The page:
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Florida declares algae emergency

Florida declares algae emergency


Would you like some "chunky guacamole" with your day at the beach?

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Ordinarily, businesses in South Florida would be preparing for a swarm of tourists this holiday weekend. This year, they're worried the only living thing on their beaches come the Fourth of July might be some putrid blue-green algae.

The algae, which the Washington Post compared to "thick, furry mold," "chunky guacamole," or a "festering, infected sore," has been coating waterways in four counties since late May, when algae in Lake Okeechobee tested positive for high levels of a toxin that targets the liver, according to the Environmental Protection Agency. Florida Governor Rick Scott declared a state of emergency over the blue-green sludge in Martin and St. Lucie Counties on Wednesday.

The blue-green algae is caused by bacteria that get energy through photosynthesis. These are called cyanobacteria, and they thrive in warm water. While the algae itself isn't toxic, it can release toxins as it dies. One of those is called microcystin, and though the EPA has limited data on its effects, acute cases of microcystin exposure can cause a range of nasty symptoms from headache, sore throat, vomiting and nausea, to cough, diarrhea, and pneumonia, according to a 2015 report. Residents in affected areas have complained of rashes and coughs, according to the Washington Post. Microcystin can persist for weeks or months in water, and the Florida Department of Environmental Protection has found it in some waters outside the lake.

The algae is coating water like "chunky guacamole"

Politicians of all stripes are calling the extent of the blooms unprecedented. Several beaches in the area have been closed to swimming, and locals are worried the unsightly blooms might put a damper on tourism over the holiday weekend.

Joe Catrambone of the Stuart Martin Chamber of Commerce told The Verge that the economic consequences for the small city of Stuart along the St. Lucie river could be devastating. "Boat rentals are at zero, which means marina sales for services, gasoline and food are zero," Catrambone says. "I can't put a pricetag on it, but certainly with a trickle-down effect it's in the millions of dollars for this weekend."

Ron Rose of the Jensen Beach Chamber of Commerce was more hopeful. "We've had a handful of people call and question about the situation because they've had reservations at local hotels. But everyone that has called has decided to come, because there's still sun in the sky and there's still unaffected beaches, and there's lots of things to see and do in Martin County," Rose tells The Verge.

The algae could devastate local beach and river businesses

Local Chambers of Commerce have been coordinating with the Business Development Board of Martin County to assess how many businesses are struggling due to the blooms. Almost 9 out of 10 of Martin County's businesses have fewer than 10 employees, says the Business Development Board's executive director Tim Dougher. If the slime turns people away this weekend and keeps them away, it might mean empty hotels, layoffs at restaurants and bars, and boats docked in harbors. Dougher said their current focus is reaching out to as many businesses as possible to understand the strain they're under and what kind of help they'd like. They hope to soon have access to other State and Federal programs, possibly including loans.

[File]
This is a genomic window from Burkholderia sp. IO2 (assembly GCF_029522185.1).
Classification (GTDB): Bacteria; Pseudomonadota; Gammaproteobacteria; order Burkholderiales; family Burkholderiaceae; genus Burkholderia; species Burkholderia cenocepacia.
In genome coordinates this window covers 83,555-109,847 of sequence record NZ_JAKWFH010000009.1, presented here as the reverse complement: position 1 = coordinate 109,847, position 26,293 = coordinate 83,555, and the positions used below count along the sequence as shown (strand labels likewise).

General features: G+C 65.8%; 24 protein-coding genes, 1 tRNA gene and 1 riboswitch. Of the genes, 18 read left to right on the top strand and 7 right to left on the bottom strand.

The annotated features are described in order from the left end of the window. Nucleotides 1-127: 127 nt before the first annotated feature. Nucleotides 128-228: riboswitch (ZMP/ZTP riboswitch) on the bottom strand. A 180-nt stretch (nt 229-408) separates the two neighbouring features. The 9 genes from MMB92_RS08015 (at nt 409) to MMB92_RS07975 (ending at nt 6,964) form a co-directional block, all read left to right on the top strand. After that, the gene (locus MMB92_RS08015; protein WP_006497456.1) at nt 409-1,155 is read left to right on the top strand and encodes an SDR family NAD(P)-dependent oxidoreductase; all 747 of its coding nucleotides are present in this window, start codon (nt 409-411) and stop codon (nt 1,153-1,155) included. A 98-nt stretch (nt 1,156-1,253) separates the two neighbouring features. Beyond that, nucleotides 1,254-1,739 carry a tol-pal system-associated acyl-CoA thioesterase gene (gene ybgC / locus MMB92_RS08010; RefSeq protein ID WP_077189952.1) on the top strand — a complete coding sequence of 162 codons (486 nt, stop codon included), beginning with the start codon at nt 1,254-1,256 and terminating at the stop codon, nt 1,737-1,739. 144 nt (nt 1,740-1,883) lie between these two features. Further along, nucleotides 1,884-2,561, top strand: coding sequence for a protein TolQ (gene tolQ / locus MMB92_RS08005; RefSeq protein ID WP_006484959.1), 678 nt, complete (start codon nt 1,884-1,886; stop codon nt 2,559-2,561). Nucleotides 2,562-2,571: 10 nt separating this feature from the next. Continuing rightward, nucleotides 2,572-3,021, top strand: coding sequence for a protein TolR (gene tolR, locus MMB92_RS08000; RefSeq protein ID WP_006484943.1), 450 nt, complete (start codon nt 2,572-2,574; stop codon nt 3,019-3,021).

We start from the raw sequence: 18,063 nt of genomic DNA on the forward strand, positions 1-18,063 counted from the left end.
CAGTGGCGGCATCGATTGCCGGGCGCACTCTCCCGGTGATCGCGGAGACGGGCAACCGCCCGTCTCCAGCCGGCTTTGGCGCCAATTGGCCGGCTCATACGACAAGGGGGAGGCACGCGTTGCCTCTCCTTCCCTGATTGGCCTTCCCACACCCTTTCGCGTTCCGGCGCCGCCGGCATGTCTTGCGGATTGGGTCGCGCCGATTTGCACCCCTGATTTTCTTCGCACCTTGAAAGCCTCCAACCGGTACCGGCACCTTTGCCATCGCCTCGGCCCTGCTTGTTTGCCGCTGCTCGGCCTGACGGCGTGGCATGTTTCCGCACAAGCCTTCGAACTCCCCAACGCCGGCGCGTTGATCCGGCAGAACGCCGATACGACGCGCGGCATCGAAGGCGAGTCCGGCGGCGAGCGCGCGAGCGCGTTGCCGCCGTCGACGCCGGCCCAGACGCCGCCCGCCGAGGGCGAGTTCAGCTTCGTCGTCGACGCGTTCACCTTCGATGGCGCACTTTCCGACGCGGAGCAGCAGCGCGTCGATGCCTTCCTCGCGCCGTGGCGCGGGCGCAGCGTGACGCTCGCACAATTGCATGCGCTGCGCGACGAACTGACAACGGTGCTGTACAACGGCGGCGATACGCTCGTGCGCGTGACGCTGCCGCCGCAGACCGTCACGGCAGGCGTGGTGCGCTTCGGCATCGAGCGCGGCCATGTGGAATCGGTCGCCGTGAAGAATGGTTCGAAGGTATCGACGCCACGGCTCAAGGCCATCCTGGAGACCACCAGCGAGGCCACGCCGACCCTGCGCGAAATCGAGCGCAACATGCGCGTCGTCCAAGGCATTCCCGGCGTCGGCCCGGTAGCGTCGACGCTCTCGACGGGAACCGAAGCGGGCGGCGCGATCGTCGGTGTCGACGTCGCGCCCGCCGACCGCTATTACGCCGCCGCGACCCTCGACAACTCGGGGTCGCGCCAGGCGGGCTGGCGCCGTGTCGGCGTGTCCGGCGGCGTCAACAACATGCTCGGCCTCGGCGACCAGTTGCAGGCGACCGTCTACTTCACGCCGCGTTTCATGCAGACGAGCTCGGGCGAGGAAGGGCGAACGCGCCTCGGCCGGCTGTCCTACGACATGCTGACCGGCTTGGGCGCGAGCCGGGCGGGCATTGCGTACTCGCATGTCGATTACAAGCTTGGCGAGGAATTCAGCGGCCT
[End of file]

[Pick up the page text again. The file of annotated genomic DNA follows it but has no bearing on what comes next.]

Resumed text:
The blue-green algae originated in Lake Okeechobee, which is managed by the federal Army Corps of Engineers. The Corps has been struggling to protect the lake's fragile Herbert Hoover Dike and prevent it from bursting and flooding neighboring areas. To do so, the Corps tries to keep the lake's depth below 15.5 feet above sea level, said the Washington Post.

This has proved challenging because South Florida has been battered by above-average rains. This June, South Florida received 8.01 inches of rain, almost double what it saw in June 2015. The rains caused excessive runoff into Lake Okeechobee, and as water levels rose the Corps had to increase outflow from the lake to protect the dike. Between May 19 and 26, the volume of water discharged in the Caloosahatchee Estuary doubled and almost tripled in the St. Lucie Estuary. With this excess water came a lot of blue-green algae clogging rivers and canals, and washing out to sea.

Heavy rains are jeopardizing the Herbert Hoover Dike's stability

Despite concerns over the multiplying blooms, the Army Corps of Engineers continued discharging high volumes of water through June, for fears that lake water levels would rise too high for the dam to contain. After Scott declared the state of emergency, the Corps relented and slowed flows. Starting today they will release 3,000 cubic feet per second into the Caloosahatchee Estuary, and 1,170 cubic feet per second into the St. Lucie Estuary, per a press release.

"That's a drop in the bucket, but at least it's something," says Catrambone.

While it might not be in time to help conditions this holiday weekend, he's hopeful summer tourism can still be saved. "We are pushing," he says. "We asked Senator Rubio today to get us a reprieve [from water discharge], get us two or three weeks, meet with the Corps, meet with the President, do whatever you can to give us a break."

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